Although it was a bit of an unusual session, I'm very happy with the way it's going. Now that I've developed (and am using) my skills in managing panic attacks, we can address the underlying anxiety disorder and, hopefully, get that under control!

Previous Posts
If this post has interested you, you can read my previous post in the series below. Please do share with anybody who it may help as, from my experience, it's very scary to start talking therapies with no knowledge of what to expect.


  1. Im currently struggling with GAD as well, and I understand how exhausting it is constantly worrying, like I feel like I'm never relaxed. Even when Im doing something relaxing I'm anxious or panicky about the things I should/could be doing or the next day or an event coming up or something. It's so tiring! I've really appreciated reading these posts, I'm going to have a look into CBT both as a session with a therapist and sort of doing it myself with help from books/online etc. Hope the tips and skills you learn will be helpful and you can cope better with your anxiety.

    Emma x
    Writing Essays With Wine

  2. I'm very happy to see your progression through your therapy diaries =) I'm glad you're not as disheartened as with your first session. Things will only get better from now on

  3. I find these posts so interesting, as I am impressed with how objective you can be about the sessions. I really wish that when I was in therapy as a teenager, I'd made more use of it. There is a lot of help for teenagers and young people with mental health, but the second you hit 18 it's so hard to find the help. It sucks that you only get 10 sessions, I really believe thats not enough for anyone to get down to the nitty gritty, but I'm really glad that these sessions are helping you realise some things, that's so good! Hope the rest of the sessions are just as helpful, for you.

    Uncia + Tigris

  4. Excellent that it's going so well for you and helping you a good bit. The worry diary is really good, and if she's given you any handouts about what all the different kinds of anxieties and worry-patterns are then I've found it to be really helpful to read these when I'm at my most anxious so that I can sort of look at my worries from outside myself if that makes any sense, and see that these are just my thoughts and my mind jumping to conclusions, not actual proper facts. It's also nice to read those leaflets and realize you're not alone in feeling so worried all the time. And that your worries are important to you. The worst thing was when someone close to me said that I shouldn't be worrying about something because "it's not important". After that, I always felt like every worry in my head was ridiculous - so in essence I was worrying about my worries! It was a huge breakthrough when my therapist told me that every thought in my head was important. Sorry for that rant!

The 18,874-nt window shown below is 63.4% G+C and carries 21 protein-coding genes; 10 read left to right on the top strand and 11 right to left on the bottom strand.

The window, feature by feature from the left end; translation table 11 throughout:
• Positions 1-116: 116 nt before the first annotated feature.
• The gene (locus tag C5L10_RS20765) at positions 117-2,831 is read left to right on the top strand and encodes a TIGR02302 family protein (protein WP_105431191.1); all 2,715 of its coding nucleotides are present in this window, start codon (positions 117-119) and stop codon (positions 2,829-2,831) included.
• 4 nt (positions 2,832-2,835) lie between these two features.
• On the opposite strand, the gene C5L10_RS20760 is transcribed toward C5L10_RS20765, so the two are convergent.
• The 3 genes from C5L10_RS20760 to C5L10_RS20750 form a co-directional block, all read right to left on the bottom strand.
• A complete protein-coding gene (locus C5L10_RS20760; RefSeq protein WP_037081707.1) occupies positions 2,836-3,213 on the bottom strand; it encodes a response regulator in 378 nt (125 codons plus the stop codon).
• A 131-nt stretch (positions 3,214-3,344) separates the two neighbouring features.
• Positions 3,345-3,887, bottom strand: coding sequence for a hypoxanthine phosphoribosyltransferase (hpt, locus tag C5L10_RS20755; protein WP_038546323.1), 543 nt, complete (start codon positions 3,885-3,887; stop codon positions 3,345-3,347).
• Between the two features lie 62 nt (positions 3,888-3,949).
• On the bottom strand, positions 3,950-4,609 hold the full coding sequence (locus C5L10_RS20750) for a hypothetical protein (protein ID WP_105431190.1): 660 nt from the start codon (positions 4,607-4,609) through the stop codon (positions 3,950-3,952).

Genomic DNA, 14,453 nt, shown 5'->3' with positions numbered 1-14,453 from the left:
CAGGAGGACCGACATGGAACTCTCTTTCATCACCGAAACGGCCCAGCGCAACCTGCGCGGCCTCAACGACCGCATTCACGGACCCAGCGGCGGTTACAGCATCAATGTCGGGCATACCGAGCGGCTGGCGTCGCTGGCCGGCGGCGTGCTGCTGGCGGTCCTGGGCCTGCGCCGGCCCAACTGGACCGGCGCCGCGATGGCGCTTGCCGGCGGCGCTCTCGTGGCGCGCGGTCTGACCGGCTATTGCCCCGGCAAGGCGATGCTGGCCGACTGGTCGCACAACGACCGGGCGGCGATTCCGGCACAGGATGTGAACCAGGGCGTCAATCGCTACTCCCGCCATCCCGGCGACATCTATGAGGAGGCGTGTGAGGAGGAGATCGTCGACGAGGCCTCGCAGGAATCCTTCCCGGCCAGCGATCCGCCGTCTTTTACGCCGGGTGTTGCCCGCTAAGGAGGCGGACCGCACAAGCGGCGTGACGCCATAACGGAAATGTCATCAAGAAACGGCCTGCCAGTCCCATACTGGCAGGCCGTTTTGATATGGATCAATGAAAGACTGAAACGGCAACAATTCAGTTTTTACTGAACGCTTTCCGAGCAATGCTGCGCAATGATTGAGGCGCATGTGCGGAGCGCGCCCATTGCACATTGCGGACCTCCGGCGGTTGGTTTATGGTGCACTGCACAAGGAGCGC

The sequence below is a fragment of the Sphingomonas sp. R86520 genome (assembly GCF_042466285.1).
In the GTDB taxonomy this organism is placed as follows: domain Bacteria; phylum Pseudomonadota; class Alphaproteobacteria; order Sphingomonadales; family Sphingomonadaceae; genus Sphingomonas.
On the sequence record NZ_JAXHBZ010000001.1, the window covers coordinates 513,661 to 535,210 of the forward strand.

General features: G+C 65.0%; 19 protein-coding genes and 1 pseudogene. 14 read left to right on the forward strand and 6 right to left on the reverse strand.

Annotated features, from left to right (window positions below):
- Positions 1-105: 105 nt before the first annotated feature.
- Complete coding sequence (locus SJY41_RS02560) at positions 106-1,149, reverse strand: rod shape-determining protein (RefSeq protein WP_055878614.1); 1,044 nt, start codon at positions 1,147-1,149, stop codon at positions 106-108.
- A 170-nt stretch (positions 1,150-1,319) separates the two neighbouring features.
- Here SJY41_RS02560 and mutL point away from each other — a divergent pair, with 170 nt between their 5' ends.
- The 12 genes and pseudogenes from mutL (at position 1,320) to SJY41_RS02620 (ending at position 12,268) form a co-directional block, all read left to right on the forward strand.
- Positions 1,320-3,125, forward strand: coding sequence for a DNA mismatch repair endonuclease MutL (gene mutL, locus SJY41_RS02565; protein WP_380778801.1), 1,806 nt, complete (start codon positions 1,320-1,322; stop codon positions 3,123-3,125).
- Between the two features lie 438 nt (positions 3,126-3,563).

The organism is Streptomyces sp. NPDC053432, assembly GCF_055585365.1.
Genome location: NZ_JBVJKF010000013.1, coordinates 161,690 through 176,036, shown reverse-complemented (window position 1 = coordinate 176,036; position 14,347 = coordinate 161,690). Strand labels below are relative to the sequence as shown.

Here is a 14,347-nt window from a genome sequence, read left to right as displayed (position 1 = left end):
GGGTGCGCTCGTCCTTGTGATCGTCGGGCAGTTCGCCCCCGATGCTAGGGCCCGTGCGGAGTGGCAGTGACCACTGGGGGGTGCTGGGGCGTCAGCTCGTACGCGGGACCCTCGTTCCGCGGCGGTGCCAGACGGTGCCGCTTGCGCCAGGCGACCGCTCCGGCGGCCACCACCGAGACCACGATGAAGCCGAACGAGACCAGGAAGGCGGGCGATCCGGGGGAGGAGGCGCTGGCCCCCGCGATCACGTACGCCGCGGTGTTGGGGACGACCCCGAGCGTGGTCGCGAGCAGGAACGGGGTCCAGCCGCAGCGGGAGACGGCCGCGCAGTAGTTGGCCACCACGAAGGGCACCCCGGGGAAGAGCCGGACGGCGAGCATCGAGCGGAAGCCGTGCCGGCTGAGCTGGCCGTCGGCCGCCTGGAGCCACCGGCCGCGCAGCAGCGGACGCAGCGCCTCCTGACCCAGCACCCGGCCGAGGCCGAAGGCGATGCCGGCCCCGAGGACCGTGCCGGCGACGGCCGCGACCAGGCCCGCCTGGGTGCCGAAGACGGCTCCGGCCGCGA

Also, ASMR videos on Youtube are brilliant (not sure if I mentioned that before!?) for relaxing yourself.

    I'm delighted that its making a difference for you :) xx

    1. That sounds so difficult. You're absolutely right- All your worries are important because they're something that affects you.

  5. You sound very similar to how I was mid-way through my sessions. I was constantly thinking about the way other people think of me and the fact I couldn't do a somersault on the trampoline - my therapist had to ask me if the people doing somersaults in my trampolining club were organising interviews with the Ting Tings and free tickets to Lily Allen gigs like I was doing for my radio station and said I she didn't know why I thought I wasn't a confident person when I was doing the job many professionals struggle with. The best thing for me about CBT was writing things down and seeing how I felt on paper so hopefully you'll really benefit from the worry diary!!
    Megan xx

  6. I've been reading these posts from the beginning and I'm so happy you've decided to share your journey! I can imagine the forms are terrible I would never know what to say. I can understand why it threw your therapist out but human emotions aren't as easy as registering on a piece of paper. Like sometimes I have that feeling where the week has been good but then I can't think of anything good that's happened as well. I've been considering some kind of therapy so I'm happy to get a bit more information on it beforehand! xx

  7. Even though I was having counselling for something different to you I also had eight sessions and worried about afterwards, and straight after I spent a few weeks feeling very depressed, but slightly hopeful. And it was like really suddenly i felt strong and though I still get those low moods, and the occassional panic attack, I feel like I've battled through the worst and now I know i can do it. I've always told people I am positive person, just with a mental illness 'cos I hate being told I'm negative. And now I can see I was right, it's my illness that's been holding me back and I think realising that and realising that it can be treated and that it's not me being a horrible, negative person, makes me feel even stronger and better about myself! Thank you for sharing your experience here :) xo

  8. I don't think I like your therapist. She seems to be incapable of understand a lot of things! Xx